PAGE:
} 
                }) // end of Select method.
 .SelectMany(items => items) // flatten collection of arrays into one collection.
 .OrderBy(x => x.DrawDayId); // order by.
 .ToList() //convert to a List<SoonestDrawDateModel>.

What we're doing here is creating a 2-item array or each Draw item, meaning we have an IEnumerable<SoonestDrawDateModel[]>, then use SelectMany to take all the members of each SoonestDrawDateModel[] and flatten them into one big IEnuemrable<SoonestDrawDateModel>, which we then sort and return.

You can simplify the syntax by extracting the main creation block into a method:

private SoonestDrawDateModel[] CreateDateModelPair(DrawItem item)
{
    return new SoonestDrawDateModel[2]
    { 
     new SoonestDrawDateModel 
     { 
        DrawDay = item, 
        DrawDayId = item.drawDayId,
        CutOffDayId = item.CutOffDayId
     },
     new SoonestDrawDateModel 
     { 
        DrawDay = item, 
        DrawDayId = item.drawDayId + 7,
        CutOffDayId = item.CutOffDayId
     } 
  }
}

then call it with this LINQ call that conveys the intent rather well:

drawDates
  .Select(CreateDateModelPair)
  .SelectMany (dateModels => dateModels)
  .OrderBy (dateModel => dateModel.DrawDayId)
  .ToList();

Or, as @anaximander suggests, an even terser (but less explicit) version that combines the Select and SelectMany calls. It saves a step, but it's less clear that we have two things going on - one to convert the DrawDate to two SoonestDrawDateModels, and another to flatten that list of lists.

drawDates
  .SelectMany (CreateDateModelPair)
  .OrderBy (dateModel => dateModel.DrawDayId)
  .ToList();

1

If I were to code-golf this question, I would probably go for something like

//use plural to indicate that this is actually a collection of models
//and not a single model
var soonestDrawDateModels = 
//for every date create model with and without offset
drawDates.Select(date => new SoonestDrawDateModel(date))
         .Concat(drawDates.Select(date => new SoonestDrawDateModel(date, 7)))
         .OrderBy(model => model.DrawDayId)
         .ToList();

I think this solution is not only short, but also pretty readable.


0

Just use the Concatenation method. That's really what you're doing. You can also use the List constructor that takes an IEnumerable.

var soonestDrawDateModel = new List<SoonestDrawDateModel>(
    drawDates.Select(s => new SoonestDrawDateModel()
        {
            DrawDay = s,
            DrawDayId = s.DayId,
            CutOffDayId = s.CutOffDayId,
        })
        .Concat(
            drawDates.Select(s => new SoonestDrawDateModel()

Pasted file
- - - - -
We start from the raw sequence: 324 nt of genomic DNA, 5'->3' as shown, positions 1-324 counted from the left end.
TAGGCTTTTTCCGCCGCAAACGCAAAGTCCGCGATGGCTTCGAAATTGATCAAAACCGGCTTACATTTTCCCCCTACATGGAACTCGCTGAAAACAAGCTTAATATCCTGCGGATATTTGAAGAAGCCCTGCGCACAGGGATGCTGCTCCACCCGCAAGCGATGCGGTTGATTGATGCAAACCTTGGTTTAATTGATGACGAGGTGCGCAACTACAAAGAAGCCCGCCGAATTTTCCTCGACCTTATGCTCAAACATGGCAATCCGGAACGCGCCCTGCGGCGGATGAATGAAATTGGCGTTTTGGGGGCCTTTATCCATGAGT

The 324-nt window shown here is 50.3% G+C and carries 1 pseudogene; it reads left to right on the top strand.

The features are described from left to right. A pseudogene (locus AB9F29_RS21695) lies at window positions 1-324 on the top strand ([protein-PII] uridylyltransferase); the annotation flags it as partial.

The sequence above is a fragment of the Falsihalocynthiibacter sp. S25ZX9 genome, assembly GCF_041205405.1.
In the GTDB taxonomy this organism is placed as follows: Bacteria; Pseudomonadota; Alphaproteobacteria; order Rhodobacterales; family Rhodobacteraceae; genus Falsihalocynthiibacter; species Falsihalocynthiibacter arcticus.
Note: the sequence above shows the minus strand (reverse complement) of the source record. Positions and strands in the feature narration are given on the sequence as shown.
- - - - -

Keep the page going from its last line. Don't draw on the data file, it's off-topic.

{
                    DrawDay = s,
                    DrawDayId = s.DayId + 7,
                    CutOffDayId = s.CutOffDayId,
                })
        )
        .OrderBy(b => b.DrawDayId)
)

0
        soonestDrawDateModel.Add
(
new SoonestDrawDateModel
{
  DrawDay=item.Drawday,
DrawDayId=item.DayId,
CutOffId=item.CutOffId
}
);

Try with this kind of syntatic sugar code will look neat and clean .hope it will help you write better code.


0

Considering the LINQ generated from refactoring this code, I think cleaning this up might require more effort than just using LINQ.

For example, you're assigning the item directly to the model, but then you have other properties that are just mapped directly from properties on the item. I'd remove the item property completely or change the model to only contain an item.

I realize doing so immediately introduces difficulties: You have a scenario where you're assigning the model's DrawDayId to the item's DayId + 7 instead of directly mapping it. Okay, but I also noticed you don't reassign the DayId of the item itself. Even if that inconsistency is not problematic, it is an inconsistency that should be avoided. Having this inconsistency around means that object properties that are arguably redundant are not actually redundant because they might differ based on what workflow assigned them at what point in time.

Lastly, since it appears this model is just a bag of properties to bind to, I'd make the model's fields all read-only or private set, so that the model is immutable once it is created. If the model's fields are getting initialized or reassigned elsewhere, that's usually a sign of fragmented code that needs to be reworked.